Checklist: Cartagena

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In many ways, Colombia continues to be an undiscovered and underrated destination for travelers. Having built up a bad reputation for itself over many years, it’s starting to shed its former skin and step into the limelight as the beautiful debutante it always was.

The colonial city of Cartagena is the perfect place from which to start your explorations of this bountiful region. Designated a UNESCO World Heritage Site for boasting the most extensive fortifications of South America, much of its charm can be extracted from a stroll around its historic center. But that’s not all; the coastal city is surrounded by soaring summits, wild jungle and unspoiled beaches that haven’t been destroyed by tourism in the same way that other South American destinations have. Whether you’re in need of some R&R or are looking for adventure, you’ll find it here. Prepare to be surprised.

1. The Casablanca B&B

Photo courtesy of Casablanca B&B

The Casablanca B&B is a hotel you will look forward to returning to at the end of the day, even if that means your Cartagena explorations have come to an end. However, if you can’t stay here, you should at least pop by or get a day pass to check out its charm. Situated within the walls of the historic center, the interior was designed by a prestigious Bogotá-based architecture firm who preserved much of the original colonial architecture. Minimal interventions keep the space at once utterly modern and authentically ancient, with all the walls and surfaces painted white to contrast against the rainbow of colors on the streets outside. The roof terrace provides a chilled, private spot for sunbathing and reading away from the crowds, and the rooms are airy with an emphasis on space. Fresh papaya, passion fruit and pineapple are served for breakfast along with eggs and local delicacies. Oh, and did we mention the hotel boasts not one but two pools? One on the roof and one in the courtyard.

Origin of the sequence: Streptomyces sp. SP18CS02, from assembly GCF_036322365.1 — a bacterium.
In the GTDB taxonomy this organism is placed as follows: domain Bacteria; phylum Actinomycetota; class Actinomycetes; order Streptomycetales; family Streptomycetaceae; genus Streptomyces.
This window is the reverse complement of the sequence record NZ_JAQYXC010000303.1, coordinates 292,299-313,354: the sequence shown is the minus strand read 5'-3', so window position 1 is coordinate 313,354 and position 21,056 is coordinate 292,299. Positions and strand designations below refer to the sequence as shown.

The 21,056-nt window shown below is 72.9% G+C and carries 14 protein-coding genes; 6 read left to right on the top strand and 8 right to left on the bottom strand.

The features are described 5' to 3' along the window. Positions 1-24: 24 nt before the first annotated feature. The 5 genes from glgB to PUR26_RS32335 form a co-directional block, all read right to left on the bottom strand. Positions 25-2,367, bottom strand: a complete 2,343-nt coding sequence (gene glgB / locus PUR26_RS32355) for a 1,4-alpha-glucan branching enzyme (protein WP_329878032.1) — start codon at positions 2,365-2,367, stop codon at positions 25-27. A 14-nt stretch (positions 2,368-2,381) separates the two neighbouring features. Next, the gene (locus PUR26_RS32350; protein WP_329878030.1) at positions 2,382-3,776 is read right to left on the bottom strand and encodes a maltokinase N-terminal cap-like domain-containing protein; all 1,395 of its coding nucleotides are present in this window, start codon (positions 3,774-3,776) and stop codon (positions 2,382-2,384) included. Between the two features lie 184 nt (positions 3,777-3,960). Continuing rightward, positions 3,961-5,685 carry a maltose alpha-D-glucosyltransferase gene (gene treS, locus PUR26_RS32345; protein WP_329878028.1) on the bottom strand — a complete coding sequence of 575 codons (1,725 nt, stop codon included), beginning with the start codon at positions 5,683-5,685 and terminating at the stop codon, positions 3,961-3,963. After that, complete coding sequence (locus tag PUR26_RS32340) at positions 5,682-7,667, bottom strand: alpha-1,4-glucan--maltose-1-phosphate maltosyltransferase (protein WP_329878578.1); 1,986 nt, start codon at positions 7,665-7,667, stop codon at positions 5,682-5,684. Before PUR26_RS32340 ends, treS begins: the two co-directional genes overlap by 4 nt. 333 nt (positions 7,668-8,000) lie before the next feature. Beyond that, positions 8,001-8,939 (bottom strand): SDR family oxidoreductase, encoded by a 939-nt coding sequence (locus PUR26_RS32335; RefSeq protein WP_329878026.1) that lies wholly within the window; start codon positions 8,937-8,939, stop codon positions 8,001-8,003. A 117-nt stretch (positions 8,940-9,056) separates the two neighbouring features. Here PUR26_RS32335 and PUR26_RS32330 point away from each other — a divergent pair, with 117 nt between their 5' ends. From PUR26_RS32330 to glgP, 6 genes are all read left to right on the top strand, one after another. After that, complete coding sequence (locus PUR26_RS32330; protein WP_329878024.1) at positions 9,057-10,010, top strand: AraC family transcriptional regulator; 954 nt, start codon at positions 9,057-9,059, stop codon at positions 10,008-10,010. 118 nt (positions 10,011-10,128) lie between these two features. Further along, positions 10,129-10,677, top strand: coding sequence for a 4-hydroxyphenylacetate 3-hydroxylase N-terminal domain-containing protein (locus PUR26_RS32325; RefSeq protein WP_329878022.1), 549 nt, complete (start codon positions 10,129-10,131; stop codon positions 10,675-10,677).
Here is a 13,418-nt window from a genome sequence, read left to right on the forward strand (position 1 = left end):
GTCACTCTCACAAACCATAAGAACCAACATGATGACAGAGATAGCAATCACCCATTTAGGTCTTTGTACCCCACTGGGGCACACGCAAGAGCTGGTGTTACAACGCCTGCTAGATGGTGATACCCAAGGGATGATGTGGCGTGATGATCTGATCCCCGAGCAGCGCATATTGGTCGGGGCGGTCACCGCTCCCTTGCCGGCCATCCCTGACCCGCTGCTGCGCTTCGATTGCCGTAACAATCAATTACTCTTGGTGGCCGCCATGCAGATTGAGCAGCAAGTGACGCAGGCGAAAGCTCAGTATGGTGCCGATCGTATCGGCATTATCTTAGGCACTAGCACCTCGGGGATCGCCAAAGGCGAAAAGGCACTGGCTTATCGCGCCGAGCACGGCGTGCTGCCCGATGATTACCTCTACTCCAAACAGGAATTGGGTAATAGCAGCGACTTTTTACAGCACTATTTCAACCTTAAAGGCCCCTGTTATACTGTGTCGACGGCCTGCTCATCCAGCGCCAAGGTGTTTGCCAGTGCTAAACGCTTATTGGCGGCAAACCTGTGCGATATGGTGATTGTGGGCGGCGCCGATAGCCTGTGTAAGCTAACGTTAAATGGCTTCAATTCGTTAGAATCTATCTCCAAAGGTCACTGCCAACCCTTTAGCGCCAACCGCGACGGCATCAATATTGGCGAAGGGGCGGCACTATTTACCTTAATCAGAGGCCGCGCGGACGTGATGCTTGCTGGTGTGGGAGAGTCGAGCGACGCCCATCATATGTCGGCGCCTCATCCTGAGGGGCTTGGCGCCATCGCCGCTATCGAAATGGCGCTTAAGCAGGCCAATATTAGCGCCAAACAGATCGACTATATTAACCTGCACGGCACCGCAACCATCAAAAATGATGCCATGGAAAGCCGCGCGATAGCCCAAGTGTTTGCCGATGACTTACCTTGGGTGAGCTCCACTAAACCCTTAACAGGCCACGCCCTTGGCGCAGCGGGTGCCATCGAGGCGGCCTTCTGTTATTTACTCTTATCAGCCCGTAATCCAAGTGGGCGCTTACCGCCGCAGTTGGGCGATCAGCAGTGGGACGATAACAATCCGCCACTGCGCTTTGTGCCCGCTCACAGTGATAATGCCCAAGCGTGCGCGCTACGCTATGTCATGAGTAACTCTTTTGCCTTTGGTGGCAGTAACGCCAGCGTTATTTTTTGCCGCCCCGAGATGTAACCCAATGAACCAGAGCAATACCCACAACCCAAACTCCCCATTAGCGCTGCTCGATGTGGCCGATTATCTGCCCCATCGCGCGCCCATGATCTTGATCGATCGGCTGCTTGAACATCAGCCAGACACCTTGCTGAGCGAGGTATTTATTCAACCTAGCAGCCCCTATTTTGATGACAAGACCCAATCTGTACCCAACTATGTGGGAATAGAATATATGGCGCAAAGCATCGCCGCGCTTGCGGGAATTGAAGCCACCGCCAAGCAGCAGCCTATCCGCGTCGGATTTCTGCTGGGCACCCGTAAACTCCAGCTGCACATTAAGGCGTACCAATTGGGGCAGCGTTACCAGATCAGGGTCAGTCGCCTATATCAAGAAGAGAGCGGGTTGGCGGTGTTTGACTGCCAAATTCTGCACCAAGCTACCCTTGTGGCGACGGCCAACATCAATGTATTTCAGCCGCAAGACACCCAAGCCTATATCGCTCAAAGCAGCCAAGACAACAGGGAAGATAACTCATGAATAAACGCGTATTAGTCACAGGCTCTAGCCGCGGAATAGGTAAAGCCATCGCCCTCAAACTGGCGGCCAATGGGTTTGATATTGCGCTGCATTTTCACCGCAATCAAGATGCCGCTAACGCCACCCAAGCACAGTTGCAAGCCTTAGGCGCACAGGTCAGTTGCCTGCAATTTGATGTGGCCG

2. Doorknockers in the Old Town


Stroll around the Old Town for just a few minutes and you’ll notice something peculiar about the entrances to the colonial buildings lining the narrow streets. The gigantic wooden doors inlayed into its colorful facades are adorned with a striking variety of symbols. From lizards and lions to mermaids and bearded dragons, Cartagena’s doorknockers are just as captivating as its locals. Once you spot one, you’ll see them everywhere you go in the El Centro area. The metalwork has been immaculately preserved so that its ornate intricacy is visible from afar. Once an emblem of status, the doorknocker designs originate from the medieval era, when social hierarchies were clearly defined. Status was conveyed through size and shape. A lizard was a sign of royalty, while the mermaid likely belonged to a family of the merchant class. Nowadays they make great content for your Instagram.

3. Getsemani

Once a no-go zone for travelers, Getsemani has cleaned up its act and reinvented itself as the city’s most diverse neighborhood. Wander down narrow streets of colorful houses, admire the street art and watch children play a ferocious game of soccer in the shadow of a 17th century church. Plaza de la Trinidad is its beating heart; locals and travelers alike congregate here every night to watch performers, snack on warm empanadas and enjoy the cool breeze under the stars. The city’s trendiest bars can be found on the arteries coming off the square; once you’ve warmed up with a mojito or two, head to legendary live music club Café Havana, a former rundown warehouse that retains much of its weathered origins. Between the unrelenting salsa and potent cocktails, you’re guaranteed to spin faster than the ceiling fan in your hotel bedroom.